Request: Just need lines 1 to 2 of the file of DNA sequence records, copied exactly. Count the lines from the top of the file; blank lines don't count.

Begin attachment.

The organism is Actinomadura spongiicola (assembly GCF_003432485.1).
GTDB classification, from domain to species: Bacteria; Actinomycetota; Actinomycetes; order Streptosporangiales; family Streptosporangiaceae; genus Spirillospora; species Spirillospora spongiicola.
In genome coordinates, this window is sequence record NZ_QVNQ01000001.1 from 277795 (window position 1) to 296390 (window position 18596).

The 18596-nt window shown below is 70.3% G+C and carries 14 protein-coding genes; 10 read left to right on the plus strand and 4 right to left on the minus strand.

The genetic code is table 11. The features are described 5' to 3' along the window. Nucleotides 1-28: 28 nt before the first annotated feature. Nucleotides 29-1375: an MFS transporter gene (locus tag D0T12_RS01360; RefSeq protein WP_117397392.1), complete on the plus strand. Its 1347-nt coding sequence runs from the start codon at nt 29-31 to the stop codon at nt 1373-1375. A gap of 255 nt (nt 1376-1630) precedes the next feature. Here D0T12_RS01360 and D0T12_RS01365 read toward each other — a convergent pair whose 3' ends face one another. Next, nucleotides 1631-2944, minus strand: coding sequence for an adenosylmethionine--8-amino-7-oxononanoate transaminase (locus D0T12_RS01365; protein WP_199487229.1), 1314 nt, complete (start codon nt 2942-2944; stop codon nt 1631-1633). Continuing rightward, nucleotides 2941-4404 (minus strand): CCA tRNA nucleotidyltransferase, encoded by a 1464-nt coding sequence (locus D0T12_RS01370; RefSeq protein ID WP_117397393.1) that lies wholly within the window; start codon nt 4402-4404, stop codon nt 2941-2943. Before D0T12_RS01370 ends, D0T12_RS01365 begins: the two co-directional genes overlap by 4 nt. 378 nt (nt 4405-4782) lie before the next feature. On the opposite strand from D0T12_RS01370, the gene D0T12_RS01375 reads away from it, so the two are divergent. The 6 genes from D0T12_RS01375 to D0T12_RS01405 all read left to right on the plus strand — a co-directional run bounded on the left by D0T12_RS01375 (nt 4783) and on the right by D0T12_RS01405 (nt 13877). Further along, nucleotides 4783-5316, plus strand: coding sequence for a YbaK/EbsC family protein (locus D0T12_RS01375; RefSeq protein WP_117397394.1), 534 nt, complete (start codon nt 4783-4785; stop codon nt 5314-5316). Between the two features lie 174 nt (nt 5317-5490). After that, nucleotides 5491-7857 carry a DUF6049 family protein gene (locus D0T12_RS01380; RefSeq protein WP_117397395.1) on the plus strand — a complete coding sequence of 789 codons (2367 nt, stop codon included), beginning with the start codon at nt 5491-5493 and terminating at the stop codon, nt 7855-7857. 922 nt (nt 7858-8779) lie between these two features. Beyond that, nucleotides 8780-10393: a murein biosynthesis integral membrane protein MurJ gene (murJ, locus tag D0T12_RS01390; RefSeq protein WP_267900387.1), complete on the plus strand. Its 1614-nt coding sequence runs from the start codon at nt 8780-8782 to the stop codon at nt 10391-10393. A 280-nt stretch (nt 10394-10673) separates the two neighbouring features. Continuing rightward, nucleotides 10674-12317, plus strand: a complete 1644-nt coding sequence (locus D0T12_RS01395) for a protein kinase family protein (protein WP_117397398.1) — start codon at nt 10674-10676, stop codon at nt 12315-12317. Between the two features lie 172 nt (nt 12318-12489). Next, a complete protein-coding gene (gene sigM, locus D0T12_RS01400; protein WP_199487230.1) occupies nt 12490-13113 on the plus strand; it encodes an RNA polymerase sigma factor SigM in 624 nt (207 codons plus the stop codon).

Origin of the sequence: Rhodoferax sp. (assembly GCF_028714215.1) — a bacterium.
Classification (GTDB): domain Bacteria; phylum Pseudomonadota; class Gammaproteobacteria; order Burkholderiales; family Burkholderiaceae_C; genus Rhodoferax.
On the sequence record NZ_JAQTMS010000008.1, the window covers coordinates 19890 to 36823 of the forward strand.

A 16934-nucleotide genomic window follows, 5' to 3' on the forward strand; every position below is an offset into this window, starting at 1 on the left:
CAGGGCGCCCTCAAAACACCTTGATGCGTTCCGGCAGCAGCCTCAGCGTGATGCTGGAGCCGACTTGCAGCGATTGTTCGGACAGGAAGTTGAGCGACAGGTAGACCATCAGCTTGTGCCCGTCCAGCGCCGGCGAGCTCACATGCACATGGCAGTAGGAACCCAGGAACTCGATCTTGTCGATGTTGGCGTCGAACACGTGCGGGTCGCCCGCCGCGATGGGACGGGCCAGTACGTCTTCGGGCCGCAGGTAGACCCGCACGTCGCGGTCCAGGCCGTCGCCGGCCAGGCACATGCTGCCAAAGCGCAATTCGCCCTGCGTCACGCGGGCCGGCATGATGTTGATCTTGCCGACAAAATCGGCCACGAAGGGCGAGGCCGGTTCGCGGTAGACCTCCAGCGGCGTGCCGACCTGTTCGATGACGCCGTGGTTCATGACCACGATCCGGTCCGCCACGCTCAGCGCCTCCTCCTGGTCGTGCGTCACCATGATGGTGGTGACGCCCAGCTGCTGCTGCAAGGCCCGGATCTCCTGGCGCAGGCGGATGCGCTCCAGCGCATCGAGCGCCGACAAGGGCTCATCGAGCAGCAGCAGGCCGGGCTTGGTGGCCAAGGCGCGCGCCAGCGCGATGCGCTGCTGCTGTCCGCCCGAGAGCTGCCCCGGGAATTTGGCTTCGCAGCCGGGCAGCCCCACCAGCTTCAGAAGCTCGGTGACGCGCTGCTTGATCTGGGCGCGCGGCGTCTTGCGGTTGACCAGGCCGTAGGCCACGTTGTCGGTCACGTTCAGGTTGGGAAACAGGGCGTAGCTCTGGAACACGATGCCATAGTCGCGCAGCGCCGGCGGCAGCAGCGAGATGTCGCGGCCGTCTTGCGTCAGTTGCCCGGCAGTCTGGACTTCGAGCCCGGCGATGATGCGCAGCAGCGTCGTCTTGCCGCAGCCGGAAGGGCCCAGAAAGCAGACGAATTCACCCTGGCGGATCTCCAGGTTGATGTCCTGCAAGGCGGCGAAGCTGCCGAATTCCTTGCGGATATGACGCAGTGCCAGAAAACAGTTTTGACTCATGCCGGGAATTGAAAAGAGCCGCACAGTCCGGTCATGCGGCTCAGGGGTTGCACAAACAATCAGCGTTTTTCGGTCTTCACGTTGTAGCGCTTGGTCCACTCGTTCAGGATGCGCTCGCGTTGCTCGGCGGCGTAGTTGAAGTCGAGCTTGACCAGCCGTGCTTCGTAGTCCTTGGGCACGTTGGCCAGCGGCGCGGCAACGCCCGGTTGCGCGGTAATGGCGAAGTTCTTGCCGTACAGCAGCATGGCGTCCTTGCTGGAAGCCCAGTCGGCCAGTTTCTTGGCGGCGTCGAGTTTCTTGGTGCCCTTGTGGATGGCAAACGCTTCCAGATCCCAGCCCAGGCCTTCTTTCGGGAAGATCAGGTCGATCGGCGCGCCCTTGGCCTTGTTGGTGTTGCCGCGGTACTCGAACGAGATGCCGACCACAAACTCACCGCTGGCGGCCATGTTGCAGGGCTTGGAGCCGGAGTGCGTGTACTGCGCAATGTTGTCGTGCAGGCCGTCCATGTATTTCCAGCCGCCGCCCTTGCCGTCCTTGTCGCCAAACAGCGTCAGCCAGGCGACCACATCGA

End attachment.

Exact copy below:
The organism is Actinomadura spongiicola (assembly GCF_003432485.1).
GTDB classification, from domain to species: Bacteria; Actinomycetota; Actinomycetes; order Streptosporangiales; family Streptosporangiaceae; genus Spirillospora; species Spirillospora spongiicola.